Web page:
Our defense is bad bad, and the inability to make any adjustments during this game is the biggest condemnation of Greg Robinson this season. Michigan ran a base cover-2 set the entire game and, when Wisconsin reacted to it and started attacking it through the middle, Michigan did absolutely nothing to respond. There weren't any giant horrifying defensive lapses, and there was, finally, a defensive score on a great play by Brandon Graham (who else?), so that was a positive. But the defense's performance was awful. Nick Toon was turned into the best WR in the country, TEs ran unmolested through fields of daisies, Tolzien became football throwing god, and on and on. All of the problems we've seen all year. (I plan on going in depth into why all of these problems exist, and why the depth of this team is particularly damning later in the week.)

So what does this mean for the future? It means we're missing a bowl game again. There was nothing here to inspire confidence that Michigan can beat Ohio State. Maybe it'll be one of these shocking turnarounds where the team puts together a good performance to save face. Maybe Pryor breaks his leg and their backup's arm (who was a minor league pitcher; I truly don't want to see him shred the Michigan secondary) explodes into dust. But if both of those things don't happen, Michigan's chances against Ohio State are somewhere between 0 and 3.6. Wooo arbitrary numbers!

Basketball /= Football. But at least Manny Harris exists.

(I plan on doing basketball coverage too, but probably won't be doing too much until next week when football is over and I recover from my drinking coma.)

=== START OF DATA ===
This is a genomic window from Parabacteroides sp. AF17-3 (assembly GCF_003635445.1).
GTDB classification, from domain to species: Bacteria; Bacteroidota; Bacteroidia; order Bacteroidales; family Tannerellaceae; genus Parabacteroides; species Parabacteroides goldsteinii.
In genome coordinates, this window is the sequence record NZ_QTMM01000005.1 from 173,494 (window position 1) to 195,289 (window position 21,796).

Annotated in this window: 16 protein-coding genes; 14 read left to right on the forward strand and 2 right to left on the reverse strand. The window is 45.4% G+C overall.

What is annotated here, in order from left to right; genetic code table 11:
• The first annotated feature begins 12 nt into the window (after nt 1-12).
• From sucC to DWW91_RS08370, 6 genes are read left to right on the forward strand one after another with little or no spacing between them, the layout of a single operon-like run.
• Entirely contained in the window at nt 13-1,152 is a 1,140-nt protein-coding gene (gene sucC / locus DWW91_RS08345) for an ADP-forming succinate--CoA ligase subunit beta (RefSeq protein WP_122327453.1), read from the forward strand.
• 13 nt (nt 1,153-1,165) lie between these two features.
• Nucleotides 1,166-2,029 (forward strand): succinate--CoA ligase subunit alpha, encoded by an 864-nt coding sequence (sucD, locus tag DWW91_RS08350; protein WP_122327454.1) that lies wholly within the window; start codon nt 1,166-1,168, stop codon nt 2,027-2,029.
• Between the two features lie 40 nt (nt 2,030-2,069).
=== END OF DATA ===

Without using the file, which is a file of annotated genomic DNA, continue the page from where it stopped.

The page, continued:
Greg Brown said...

Schematic question, if we were in base cover two, which I always assumed to be two deep safeties with corners playing bumb and run, but Brandon Smith was in affect a third linebacker. Wouldn't that make it cover three with one deep safety? I thought basically we gave them the outside edges and stopping the middle of the field would be up to Kovacs and our linebackers. This was likely to fail as none of those guys can cover,

Chris Gaerig said...

It's a little tricky. Brandon Smith is clearly the guy that's going to take over for Stevie Brown's position next year. His move from safety to linebacker all but assured this earlier in the season. His move back to safety was a clear concession that Mike Williams wasn't working out.

Michigan's done a couple of different things with coverage in the past few games, from moving Donovan Warren back into a safety role and having Williams play up near the line. For most of the game, though, Michigan was showing a cover-2 with Kovacs and Smith playing as the two deep safeties. This, inherently, splits the field in two and opens the middle of the field for seam routes (there's a great post on Smart Football that inadvertently shows this).

The problem comes in that, a lot of times, we sneak Kovacs or Williams or Smith closer to the LOS to stop the run (it's a gamble). But what that's really gone to do is make our safeties into glorified linebackers. It's my estimation that they probably haven't spent a whole lot of time working on coverage because they've been coached into reacting to the run game (this is one reason why play fakes work so well against us).

I plan on going into this tomorrow or the next day and will try and elaborate and make more sense of this.